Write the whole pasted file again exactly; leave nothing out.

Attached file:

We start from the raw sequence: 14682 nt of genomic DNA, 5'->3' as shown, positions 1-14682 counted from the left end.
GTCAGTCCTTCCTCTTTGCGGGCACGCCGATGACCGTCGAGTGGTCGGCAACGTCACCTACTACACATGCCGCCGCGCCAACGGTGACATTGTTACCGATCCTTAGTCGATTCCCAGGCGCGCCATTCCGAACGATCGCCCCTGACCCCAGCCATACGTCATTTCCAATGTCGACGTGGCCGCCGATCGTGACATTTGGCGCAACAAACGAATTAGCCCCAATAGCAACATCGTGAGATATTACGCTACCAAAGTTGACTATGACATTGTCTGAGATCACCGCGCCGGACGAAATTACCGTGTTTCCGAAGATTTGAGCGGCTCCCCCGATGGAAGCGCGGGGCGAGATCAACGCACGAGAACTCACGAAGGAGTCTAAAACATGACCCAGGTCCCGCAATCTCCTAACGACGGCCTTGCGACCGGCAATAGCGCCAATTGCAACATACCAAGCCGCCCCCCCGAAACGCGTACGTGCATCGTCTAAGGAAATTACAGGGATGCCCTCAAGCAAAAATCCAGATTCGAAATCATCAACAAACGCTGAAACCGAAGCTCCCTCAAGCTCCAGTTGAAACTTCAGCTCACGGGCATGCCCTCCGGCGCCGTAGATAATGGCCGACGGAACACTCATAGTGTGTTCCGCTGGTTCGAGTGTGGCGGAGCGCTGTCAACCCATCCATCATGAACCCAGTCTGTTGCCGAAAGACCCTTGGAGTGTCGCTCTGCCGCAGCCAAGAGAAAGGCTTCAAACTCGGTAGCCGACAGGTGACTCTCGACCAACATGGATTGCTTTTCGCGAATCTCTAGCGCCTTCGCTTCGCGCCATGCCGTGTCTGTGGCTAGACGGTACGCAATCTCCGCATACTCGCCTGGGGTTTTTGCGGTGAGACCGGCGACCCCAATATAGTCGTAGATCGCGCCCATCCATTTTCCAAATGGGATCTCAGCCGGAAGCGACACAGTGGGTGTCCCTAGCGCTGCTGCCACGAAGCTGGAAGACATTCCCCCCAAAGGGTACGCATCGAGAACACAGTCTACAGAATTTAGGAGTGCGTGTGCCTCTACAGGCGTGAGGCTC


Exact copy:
We start from the raw sequence: 14682 nt of genomic DNA, 5'->3' as shown, positions 1-14682 counted from the left end.
GTCAGTCCTTCCTCTTTGCGGGCACGCCGATGACCGTCGAGTGGTCGGCAACGTCACCTACTACACATGCCGCCGCGCCAACGGTGACATTGTTACCGATCCTTAGTCGATTCCCAGGCGCGCCATTCCGAACGATCGCCCCTGACCCCAGCCATACGTCATTTCCAATGTCGACGTGGCCGCCGATCGTGACATTTGGCGCAACAAACGAATTAGCCCCAATAGCAACATCGTGAGATATTACGCTACCAAAGTTGACTATGACATTGTCTGAGATCACCGCGCCGGACGAAATTACCGTGTTTCCGAAGATTTGAGCGGCTCCCCCGATGGAAGCGCGGGGCGAGATCAACGCACGAGAACTCACGAAGGAGTCTAAAACATGACCCAGGTCCCGCAATCTCCTAACGACGGCCTTGCGACCGGCAATAGCGCCAATTGCAACATACCAAGCCGCCCCCCCGAAACGCGTACGTGCATCGTCTAAGGAAATTACAGGGATGCCCTCAAGCAAAAATCCAGATTCGAAATCATCAACAAACGCTGAAACCGAAGCTCCCTCAAGCTCCAGTTGAAACTTCAGCTCACGGGCATGCCCTCCGGCGCCGTAGATAATGGCCGACGGAACACTCATAGTGTGTTCCGCTGGTTCGAGTGTGGCGGAGCGCTGTCAACCCATCCATCATGAACCCAGTCTGTTGCCGAAAGACCCTTGGAGTGTCGCTCTGCCGCAGCCAAGAGAAAGGCTTCAAACTCGGTAGCCGACAGGTGACTCTCGACCAACATGGATTGCTTTTCGCGAATCTCTAGCGCCTTCGCTTCGCGCCATGCCGTGTCTGTGGCTAGACGGTACGCAATCTCCGCATACTCGCCTGGGGTTTTTGCGGTGAGACCGGCGACCCCAATATAGTCGTAGATCGCGCCCATCCATTTTCCAAATGGGATCTCAGCCGGAAGCGACACAGTGGGTGTCCCTAGCGCTGCTGCCACGAAGCTGGAAGACATTCCCCCCAAAGGGTACGCATCGAGAACACAGTCTACAGAATTTAGGAGTGCGTGTGCCTCTACAGGCGTGAGGCTC